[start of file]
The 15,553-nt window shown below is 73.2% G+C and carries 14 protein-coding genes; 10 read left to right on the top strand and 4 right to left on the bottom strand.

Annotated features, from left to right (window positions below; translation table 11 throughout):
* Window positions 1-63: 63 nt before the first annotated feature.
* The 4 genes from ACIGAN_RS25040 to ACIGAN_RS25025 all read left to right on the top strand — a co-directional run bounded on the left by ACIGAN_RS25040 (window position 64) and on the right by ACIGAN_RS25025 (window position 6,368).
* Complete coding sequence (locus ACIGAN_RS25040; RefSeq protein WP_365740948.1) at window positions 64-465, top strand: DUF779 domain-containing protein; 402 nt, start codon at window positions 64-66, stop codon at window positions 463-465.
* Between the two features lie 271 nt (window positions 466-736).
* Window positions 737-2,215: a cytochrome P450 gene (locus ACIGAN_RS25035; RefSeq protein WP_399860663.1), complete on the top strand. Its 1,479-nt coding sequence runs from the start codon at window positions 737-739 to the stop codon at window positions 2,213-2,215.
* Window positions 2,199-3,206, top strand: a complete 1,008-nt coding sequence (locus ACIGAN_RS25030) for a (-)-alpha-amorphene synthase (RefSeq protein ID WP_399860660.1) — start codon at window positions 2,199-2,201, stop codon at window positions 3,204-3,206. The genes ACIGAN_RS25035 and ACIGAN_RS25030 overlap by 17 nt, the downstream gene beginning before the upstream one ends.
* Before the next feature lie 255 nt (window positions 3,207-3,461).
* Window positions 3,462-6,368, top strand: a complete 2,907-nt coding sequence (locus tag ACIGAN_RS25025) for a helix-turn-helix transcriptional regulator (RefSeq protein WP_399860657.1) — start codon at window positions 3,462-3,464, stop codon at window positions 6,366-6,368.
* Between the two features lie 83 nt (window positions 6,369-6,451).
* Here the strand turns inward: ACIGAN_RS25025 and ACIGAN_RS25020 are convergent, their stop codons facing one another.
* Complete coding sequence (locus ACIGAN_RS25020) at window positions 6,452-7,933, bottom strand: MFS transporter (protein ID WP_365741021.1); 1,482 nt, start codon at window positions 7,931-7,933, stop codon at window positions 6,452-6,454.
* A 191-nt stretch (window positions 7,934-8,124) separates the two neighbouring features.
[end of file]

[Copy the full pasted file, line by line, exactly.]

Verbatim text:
The 15,553-nt window shown below is 73.2% G+C and carries 14 protein-coding genes; 10 read left to right on the top strand and 4 right to left on the bottom strand.

Annotated features, from left to right (window positions below; translation table 11 throughout):
* Window positions 1-63: 63 nt before the first annotated feature.
* The 4 genes from ACIGAN_RS25040 to ACIGAN_RS25025 all read left to right on the top strand — a co-directional run bounded on the left by ACIGAN_RS25040 (window position 64) and on the right by ACIGAN_RS25025 (window position 6,368).
* Complete coding sequence (locus ACIGAN_RS25040; RefSeq protein WP_365740948.1) at window positions 64-465, top strand: DUF779 domain-containing protein; 402 nt, start codon at window positions 64-66, stop codon at window positions 463-465.
* Between the two features lie 271 nt (window positions 466-736).
* Window positions 737-2,215: a cytochrome P450 gene (locus ACIGAN_RS25035; RefSeq protein WP_399860663.1), complete on the top strand. Its 1,479-nt coding sequence runs from the start codon at window positions 737-739 to the stop codon at window positions 2,213-2,215.
* Window positions 2,199-3,206, top strand: a complete 1,008-nt coding sequence (locus ACIGAN_RS25030) for a (-)-alpha-amorphene synthase (RefSeq protein ID WP_399860660.1) — start codon at window positions 2,199-2,201, stop codon at window positions 3,204-3,206. The genes ACIGAN_RS25035 and ACIGAN_RS25030 overlap by 17 nt, the downstream gene beginning before the upstream one ends.
* Before the next feature lie 255 nt (window positions 3,207-3,461).
* Window positions 3,462-6,368, top strand: a complete 2,907-nt coding sequence (locus tag ACIGAN_RS25025) for a helix-turn-helix transcriptional regulator (RefSeq protein WP_399860657.1) — start codon at window positions 3,462-3,464, stop codon at window positions 6,366-6,368.
* Between the two features lie 83 nt (window positions 6,369-6,451).
* Here the strand turns inward: ACIGAN_RS25025 and ACIGAN_RS25020 are convergent, their stop codons facing one another.
* Complete coding sequence (locus ACIGAN_RS25020) at window positions 6,452-7,933, bottom strand: MFS transporter (protein ID WP_365741021.1); 1,482 nt, start codon at window positions 7,931-7,933, stop codon at window positions 6,452-6,454.
* A 191-nt stretch (window positions 7,934-8,124) separates the two neighbouring features.